“Stand fast therefore in the liberty wherewith Christ hath made us free, and be not entangled again with the yoke of bondage,” Gal. 5:1

When the apostle came first into the regions of Galatia, he and his message were most cordially received. His personal deformity, which he calls the temptation in his flesh, they despised not, but received him as an angel of God, even as Christ Jesus. The weight and power of the message counter balanced all the unsightliness of the messenger. The joyful tidings that he brought so excited their gratitude, that they would have pulled out their own eyes, and given them to Paul. But love soonest hot is soonest cold.

Paul withdraws from these regions, to lengthen the cords of Zion, and to spread the curtains of her habitation a little farther; with an intent, in due time, to return and strengthen her stakes, which he had left in Galatia. But, as the enemy often sows tares while men sleep, so he often attempts the debauch of a wife when the good man is not at home. Paul, the servant of Christ withdraws; and Satan, transformed in his ministers, succeeds him. Righteousness and perfection by the law are enforced by these seedsmen of Satan, and cordially received by the simple in Galatia. Their hearts at that time were warmed with the love of God, and warm to God; and whatever God requires they were willing to perform; then they “must be circumcised, and keep the law of Moses.” This was produced, and proved from holy writ; and to this they gave heed: and as they advanced nothing but what was in the Bible, they took it for granted it must be right; and it was no more than reasonable that, as God was so good to them, they should do all they could to please him, and make him all the amends, and give him all the satisfaction they could for his numerous favours to them: and, seeing, the doctrine was scriptural, and enforced by Israelites, if not priests, who were warm zealous men, they were all zealously affected to them, and their necks were soon inclined to bow to the legal yoke.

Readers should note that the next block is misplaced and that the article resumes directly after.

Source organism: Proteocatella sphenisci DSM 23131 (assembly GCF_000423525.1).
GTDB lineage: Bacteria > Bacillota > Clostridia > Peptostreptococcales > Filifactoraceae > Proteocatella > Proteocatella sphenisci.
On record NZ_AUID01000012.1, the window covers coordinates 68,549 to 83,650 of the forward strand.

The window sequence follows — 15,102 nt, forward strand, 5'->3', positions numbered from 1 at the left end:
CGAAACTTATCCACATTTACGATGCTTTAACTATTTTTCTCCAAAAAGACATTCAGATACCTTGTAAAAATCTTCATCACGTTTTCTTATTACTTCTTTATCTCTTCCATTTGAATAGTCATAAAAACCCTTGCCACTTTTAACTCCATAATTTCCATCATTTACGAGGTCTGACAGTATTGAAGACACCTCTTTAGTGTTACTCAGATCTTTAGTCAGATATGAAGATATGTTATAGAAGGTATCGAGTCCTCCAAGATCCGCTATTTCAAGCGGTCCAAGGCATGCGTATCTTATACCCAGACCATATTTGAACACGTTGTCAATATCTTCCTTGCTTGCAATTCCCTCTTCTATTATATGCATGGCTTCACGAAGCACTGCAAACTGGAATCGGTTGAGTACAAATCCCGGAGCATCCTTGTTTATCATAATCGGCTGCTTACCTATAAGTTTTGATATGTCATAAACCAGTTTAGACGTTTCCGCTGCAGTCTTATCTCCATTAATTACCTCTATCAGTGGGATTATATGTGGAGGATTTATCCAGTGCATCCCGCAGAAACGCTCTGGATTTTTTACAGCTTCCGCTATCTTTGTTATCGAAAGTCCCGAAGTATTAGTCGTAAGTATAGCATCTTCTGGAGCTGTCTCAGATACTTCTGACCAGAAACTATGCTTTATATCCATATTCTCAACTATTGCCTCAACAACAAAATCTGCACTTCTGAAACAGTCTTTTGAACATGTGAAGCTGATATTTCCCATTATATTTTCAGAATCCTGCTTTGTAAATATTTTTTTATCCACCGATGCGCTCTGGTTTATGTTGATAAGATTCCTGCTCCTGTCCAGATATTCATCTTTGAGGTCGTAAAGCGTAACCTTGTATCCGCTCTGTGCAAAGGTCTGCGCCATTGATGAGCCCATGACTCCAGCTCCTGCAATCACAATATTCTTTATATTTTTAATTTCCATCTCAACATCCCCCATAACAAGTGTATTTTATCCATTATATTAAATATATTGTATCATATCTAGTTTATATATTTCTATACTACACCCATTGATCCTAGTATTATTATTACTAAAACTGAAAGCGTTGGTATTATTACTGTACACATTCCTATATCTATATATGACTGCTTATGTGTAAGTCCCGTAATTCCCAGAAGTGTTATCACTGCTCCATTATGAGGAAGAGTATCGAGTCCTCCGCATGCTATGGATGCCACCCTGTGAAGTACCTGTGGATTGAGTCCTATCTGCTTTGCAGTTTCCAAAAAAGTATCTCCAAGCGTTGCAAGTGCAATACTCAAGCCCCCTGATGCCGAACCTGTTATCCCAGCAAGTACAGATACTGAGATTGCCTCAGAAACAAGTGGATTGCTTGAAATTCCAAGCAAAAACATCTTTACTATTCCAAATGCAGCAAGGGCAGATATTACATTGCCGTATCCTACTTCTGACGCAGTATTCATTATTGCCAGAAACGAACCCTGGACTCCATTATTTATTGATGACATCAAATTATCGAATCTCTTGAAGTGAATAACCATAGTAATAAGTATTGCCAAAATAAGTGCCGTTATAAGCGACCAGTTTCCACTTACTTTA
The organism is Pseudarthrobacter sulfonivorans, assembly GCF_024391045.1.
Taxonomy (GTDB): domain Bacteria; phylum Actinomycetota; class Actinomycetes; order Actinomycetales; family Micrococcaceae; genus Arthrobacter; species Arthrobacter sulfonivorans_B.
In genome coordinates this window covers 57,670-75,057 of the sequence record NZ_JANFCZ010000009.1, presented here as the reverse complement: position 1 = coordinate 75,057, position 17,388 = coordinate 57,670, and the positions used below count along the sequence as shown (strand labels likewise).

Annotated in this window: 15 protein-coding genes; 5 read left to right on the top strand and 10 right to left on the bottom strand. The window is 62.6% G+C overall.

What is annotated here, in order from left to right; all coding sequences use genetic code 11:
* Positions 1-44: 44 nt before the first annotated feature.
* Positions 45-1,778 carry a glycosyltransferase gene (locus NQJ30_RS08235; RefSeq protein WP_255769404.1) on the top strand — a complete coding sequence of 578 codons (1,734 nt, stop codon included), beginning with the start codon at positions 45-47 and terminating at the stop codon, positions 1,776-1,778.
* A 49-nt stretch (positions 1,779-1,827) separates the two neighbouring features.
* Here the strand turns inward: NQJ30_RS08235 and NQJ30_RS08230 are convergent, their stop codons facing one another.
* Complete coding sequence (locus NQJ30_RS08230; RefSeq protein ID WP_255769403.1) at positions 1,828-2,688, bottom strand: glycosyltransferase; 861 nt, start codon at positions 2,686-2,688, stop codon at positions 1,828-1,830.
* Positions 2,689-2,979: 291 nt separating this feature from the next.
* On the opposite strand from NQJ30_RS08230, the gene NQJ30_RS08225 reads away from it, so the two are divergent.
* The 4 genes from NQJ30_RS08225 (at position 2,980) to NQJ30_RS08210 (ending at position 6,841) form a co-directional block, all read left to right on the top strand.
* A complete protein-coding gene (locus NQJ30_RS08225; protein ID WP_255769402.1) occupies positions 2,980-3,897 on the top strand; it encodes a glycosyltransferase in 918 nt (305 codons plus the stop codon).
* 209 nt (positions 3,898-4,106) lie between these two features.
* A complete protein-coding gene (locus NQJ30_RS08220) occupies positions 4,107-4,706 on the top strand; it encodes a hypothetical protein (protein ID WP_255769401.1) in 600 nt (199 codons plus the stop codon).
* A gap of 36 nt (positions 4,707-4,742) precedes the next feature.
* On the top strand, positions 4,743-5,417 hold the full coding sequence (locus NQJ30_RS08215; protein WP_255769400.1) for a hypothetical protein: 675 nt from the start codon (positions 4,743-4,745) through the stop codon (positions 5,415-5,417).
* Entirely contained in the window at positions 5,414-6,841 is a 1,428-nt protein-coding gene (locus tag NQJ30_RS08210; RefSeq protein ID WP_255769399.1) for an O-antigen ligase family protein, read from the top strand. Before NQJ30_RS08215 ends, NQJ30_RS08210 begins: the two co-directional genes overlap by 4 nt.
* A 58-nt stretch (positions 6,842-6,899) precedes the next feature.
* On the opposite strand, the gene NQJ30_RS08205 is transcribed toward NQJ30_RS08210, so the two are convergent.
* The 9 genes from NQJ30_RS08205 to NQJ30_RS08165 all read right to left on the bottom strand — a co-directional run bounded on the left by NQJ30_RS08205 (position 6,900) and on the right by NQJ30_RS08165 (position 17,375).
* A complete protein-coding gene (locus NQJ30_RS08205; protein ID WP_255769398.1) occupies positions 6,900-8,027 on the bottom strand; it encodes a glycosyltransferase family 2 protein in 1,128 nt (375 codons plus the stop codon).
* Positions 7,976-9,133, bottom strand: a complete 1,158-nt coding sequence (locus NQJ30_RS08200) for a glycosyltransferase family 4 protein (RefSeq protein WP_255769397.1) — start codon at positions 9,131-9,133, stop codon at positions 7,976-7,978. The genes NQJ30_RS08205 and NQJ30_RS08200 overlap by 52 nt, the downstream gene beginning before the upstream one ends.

These men were ministers of Satan. Satan had before tried to blind the eyes of these Galatians, as he does all others, that the light of the gospel should not shine unto them; but all in vain, for the light of the gospel had shined in the hearts of these Galatians. Hence it was needful that Satan should adopt another method, more likely to succeed, being less suspected: and that was by bringing them under the old veil of the law, under which the gospel is hid. Satan’s gloomy shade had not been sufficient to keep the rays of the gospel out, therefore by these priests of his he would lead them to the blackness of Sinai again, and to the frowns of God in a broken law; where the light of his countenance is hid, where God in the face of Jesus never shines, and where he would appear in thick darkness to them. Paul hears of this, and opposes them – charges these ministers with witchcraft, and the Galatians with foolishness for adhering to them; telling them that they were not well affected; that these men would exclude them from Christ, that they might affect them. However, their zeal is fired for works, and for perfecting the good work begun. Paul tells them that nothing but fleshly perfection is to be had in the law; and that, if they went to the law for perfection, they must go there for righteousness also, for Christ will be all in all, or nothing at all; that, “if they were circumcised, Christ should profit them nothing,” for he will communicate no grace by the law.

However, “the law doth not exclude boasting,” nor humble the proud heart. The legal leaven had begun to ferment; they were puffed up, and not to be taught by such as Paul, whom they viewed as their enemy for attempting to hinder this good work. Paul tells them that, if he was their enemy, it was for telling the truth; and passes a double curse upon that man, or angel, that should preach any other gospel than that which he had preached. He tells them that this persuasion came not from him that called them; that a little of that legal leaven would leaven the whole lump; and that they had been called to liberty; but that their liberty was not to be used as an occasion to the flesh, either in seeking fleshly perfection by the works of the law, which is a ground of pride and boasting, or in gratifying the evil desires of the flesh by using liberty as a cloak.

“Stand fast in the liberty wherewith Christ hath made us free, and be not entangled again with the yoke of bondage.” In handling these words I will treat,

1. Of bondage.
2. Of liberty.
3. Of the fruits of liberty.
4. Of this yoke of bondage. And
5. That it is possible for a believer in Christ to be entangled with it a second time.

First, I have no call to say much to the children of God about our natural bondage, for they have all felt it.

We are all of us by nature in bondage to sin. Every besetting sin, while in a state of nature, lords it over us; and, whether willing or unwilling, we are slaves and drudges to it. “He that committeth sin is the servant of sin.” And none, but God who kept Abimelech from touching Sarah, and Jabez from the grief of evil, can ever deliver us from this tyrant.

We are in bondage under the guilt that we have contracted by sin; which, with shame and confusion, like a chain, binds the soul over to punishment. “He bringeth out those that are bound with chains, but the rebellious dwell in a dry land.”